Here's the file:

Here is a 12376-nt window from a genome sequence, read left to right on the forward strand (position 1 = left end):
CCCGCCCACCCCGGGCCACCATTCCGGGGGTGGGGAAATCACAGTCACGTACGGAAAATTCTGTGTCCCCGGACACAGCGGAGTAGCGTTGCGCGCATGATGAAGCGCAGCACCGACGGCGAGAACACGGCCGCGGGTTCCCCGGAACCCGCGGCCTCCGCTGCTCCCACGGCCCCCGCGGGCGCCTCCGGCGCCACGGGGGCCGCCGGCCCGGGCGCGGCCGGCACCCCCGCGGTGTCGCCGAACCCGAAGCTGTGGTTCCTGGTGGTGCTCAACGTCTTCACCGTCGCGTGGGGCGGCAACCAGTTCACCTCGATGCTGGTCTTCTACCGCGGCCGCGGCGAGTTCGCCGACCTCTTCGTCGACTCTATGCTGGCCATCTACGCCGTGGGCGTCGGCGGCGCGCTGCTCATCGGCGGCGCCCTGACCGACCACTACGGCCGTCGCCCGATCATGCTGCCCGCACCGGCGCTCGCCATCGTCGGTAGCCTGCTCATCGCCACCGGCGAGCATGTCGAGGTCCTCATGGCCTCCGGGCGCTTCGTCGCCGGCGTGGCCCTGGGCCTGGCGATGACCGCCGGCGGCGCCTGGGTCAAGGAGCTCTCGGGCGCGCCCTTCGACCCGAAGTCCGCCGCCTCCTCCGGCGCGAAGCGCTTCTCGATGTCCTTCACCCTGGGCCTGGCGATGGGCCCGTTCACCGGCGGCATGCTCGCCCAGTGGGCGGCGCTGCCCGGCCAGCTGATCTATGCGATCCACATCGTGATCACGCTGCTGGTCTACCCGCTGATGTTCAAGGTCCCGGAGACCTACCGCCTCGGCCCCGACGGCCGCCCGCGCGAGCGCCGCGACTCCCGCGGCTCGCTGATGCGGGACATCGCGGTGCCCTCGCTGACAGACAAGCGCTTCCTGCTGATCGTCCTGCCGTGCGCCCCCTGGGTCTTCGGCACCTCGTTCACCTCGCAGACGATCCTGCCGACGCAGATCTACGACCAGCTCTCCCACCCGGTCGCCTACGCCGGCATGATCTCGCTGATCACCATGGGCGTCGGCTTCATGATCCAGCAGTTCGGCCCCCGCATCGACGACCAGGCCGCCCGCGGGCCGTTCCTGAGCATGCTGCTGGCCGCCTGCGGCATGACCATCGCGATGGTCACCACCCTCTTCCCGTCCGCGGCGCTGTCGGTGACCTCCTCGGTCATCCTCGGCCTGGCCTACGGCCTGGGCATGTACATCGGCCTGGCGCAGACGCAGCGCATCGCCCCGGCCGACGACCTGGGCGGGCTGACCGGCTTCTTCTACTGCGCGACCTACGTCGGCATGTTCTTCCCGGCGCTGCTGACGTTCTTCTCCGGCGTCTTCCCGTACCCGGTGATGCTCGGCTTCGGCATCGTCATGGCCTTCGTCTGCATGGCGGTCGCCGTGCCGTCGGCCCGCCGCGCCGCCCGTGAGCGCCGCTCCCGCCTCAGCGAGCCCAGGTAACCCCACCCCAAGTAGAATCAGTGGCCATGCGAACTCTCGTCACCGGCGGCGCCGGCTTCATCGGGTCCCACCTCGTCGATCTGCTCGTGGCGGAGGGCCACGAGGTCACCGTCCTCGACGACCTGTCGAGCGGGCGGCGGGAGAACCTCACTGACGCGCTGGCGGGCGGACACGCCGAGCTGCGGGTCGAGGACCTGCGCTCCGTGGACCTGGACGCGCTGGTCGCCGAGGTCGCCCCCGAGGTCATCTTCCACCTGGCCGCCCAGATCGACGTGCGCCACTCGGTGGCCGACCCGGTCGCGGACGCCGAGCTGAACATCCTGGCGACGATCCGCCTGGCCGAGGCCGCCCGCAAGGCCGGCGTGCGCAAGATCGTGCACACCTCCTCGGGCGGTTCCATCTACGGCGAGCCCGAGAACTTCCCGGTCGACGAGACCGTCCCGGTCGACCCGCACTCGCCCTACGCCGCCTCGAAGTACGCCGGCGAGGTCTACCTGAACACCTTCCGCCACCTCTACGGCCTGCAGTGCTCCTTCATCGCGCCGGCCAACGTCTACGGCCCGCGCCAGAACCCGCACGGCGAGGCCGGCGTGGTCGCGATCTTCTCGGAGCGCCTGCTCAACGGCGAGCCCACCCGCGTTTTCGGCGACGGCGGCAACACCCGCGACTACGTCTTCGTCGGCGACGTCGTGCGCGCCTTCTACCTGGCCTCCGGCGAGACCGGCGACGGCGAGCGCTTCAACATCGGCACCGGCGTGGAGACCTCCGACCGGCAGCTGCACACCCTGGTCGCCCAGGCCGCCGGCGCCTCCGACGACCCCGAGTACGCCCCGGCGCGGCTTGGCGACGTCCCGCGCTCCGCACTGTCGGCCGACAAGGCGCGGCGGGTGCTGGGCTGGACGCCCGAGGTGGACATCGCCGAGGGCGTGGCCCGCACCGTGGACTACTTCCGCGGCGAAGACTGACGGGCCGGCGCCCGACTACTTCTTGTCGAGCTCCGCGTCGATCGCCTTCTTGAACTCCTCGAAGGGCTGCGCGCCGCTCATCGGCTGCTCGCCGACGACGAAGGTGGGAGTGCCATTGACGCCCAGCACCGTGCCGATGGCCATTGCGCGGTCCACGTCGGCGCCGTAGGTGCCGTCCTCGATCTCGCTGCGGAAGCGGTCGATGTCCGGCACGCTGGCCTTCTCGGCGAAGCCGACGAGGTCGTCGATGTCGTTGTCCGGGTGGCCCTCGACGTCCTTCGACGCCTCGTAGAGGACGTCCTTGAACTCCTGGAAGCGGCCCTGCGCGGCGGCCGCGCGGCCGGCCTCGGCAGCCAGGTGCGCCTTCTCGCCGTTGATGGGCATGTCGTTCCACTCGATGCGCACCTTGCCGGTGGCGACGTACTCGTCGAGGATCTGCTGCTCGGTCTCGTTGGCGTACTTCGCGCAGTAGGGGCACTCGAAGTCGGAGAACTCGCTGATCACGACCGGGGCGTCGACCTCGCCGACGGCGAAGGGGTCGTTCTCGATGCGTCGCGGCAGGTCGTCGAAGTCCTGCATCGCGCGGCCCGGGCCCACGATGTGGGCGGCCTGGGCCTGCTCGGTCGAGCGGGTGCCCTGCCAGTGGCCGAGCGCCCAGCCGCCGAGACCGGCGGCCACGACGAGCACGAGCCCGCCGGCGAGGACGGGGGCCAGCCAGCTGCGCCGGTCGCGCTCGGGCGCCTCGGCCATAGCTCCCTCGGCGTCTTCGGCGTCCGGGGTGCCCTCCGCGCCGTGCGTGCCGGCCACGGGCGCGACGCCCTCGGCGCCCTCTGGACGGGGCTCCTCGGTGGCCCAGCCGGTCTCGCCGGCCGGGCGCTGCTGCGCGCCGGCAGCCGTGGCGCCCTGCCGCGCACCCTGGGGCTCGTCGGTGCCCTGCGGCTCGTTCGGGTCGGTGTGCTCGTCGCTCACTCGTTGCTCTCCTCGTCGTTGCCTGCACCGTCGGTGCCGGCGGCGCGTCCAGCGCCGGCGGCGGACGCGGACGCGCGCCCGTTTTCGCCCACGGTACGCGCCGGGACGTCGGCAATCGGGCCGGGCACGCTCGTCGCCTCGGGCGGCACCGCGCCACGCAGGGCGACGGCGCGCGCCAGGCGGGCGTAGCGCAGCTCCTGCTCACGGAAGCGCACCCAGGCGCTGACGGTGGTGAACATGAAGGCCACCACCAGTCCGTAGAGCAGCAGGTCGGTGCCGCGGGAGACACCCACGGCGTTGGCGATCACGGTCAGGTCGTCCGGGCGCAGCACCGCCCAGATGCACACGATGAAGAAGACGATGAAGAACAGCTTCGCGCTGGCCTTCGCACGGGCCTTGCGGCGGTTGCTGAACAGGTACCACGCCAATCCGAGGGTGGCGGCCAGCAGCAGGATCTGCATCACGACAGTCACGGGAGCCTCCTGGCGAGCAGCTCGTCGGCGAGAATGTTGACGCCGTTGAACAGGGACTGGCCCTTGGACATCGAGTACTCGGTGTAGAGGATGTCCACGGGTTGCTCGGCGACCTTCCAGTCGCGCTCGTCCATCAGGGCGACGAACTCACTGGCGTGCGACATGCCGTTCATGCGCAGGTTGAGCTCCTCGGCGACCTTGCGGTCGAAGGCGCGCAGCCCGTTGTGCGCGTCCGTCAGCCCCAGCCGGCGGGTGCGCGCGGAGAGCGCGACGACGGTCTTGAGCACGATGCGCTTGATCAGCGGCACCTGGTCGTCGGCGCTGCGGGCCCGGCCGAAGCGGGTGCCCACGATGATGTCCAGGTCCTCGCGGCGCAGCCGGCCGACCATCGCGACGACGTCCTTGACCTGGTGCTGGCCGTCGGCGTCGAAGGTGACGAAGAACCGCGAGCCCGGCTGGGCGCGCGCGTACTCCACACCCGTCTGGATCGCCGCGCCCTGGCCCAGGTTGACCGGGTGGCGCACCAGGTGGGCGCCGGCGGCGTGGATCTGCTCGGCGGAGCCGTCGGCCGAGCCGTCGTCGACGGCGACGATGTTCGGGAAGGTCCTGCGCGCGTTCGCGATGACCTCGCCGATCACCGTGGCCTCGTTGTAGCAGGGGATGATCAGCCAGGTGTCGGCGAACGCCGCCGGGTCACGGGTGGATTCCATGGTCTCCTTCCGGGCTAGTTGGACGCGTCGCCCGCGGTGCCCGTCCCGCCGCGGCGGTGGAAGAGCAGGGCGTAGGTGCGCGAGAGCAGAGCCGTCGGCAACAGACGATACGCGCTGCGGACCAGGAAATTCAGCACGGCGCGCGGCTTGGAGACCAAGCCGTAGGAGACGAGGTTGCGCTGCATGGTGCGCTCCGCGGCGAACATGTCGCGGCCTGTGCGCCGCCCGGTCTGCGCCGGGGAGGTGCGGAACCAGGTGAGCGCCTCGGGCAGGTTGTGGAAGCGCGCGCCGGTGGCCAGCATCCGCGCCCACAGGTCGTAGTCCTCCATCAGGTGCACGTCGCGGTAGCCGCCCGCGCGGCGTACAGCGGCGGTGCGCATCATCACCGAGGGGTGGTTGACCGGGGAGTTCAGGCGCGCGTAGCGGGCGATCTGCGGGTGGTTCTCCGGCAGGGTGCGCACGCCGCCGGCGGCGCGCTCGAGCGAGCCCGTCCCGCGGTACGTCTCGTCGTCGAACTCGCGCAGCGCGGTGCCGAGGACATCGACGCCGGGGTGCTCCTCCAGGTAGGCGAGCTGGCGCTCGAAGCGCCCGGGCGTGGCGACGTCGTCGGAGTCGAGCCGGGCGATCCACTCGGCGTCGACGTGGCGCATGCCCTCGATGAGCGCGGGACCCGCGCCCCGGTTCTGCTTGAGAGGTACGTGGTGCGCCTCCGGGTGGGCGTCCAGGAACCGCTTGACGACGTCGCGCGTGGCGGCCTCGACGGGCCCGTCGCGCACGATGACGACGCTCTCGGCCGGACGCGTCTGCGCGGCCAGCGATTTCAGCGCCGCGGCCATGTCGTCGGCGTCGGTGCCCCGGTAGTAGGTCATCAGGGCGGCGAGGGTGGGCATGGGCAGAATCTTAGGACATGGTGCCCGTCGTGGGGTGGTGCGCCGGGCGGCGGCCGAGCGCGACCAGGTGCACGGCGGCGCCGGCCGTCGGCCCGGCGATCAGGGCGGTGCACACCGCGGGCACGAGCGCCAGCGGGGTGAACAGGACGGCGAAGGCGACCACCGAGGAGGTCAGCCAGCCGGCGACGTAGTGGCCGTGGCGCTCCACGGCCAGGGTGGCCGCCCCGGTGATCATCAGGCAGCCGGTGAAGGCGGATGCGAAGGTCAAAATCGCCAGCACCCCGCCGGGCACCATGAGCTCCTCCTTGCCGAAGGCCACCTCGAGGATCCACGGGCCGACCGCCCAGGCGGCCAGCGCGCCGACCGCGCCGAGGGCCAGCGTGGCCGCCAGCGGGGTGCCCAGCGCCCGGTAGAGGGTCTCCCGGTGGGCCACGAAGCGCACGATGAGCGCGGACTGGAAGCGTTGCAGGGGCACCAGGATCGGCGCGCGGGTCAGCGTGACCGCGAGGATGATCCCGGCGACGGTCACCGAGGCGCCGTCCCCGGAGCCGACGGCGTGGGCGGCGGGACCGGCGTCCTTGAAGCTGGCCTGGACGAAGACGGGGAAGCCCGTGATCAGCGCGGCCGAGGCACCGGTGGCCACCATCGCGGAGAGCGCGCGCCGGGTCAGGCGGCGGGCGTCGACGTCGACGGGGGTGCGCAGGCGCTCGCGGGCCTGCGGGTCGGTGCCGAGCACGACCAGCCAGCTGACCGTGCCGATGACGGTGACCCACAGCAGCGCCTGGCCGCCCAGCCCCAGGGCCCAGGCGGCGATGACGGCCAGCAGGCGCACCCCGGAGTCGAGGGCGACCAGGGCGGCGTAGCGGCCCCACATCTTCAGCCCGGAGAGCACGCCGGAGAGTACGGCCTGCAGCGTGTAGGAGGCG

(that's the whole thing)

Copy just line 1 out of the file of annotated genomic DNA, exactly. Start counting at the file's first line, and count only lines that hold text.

Here is a 12376-nt window from a genome sequence, read left to right on the forward strand (position 1 = left end):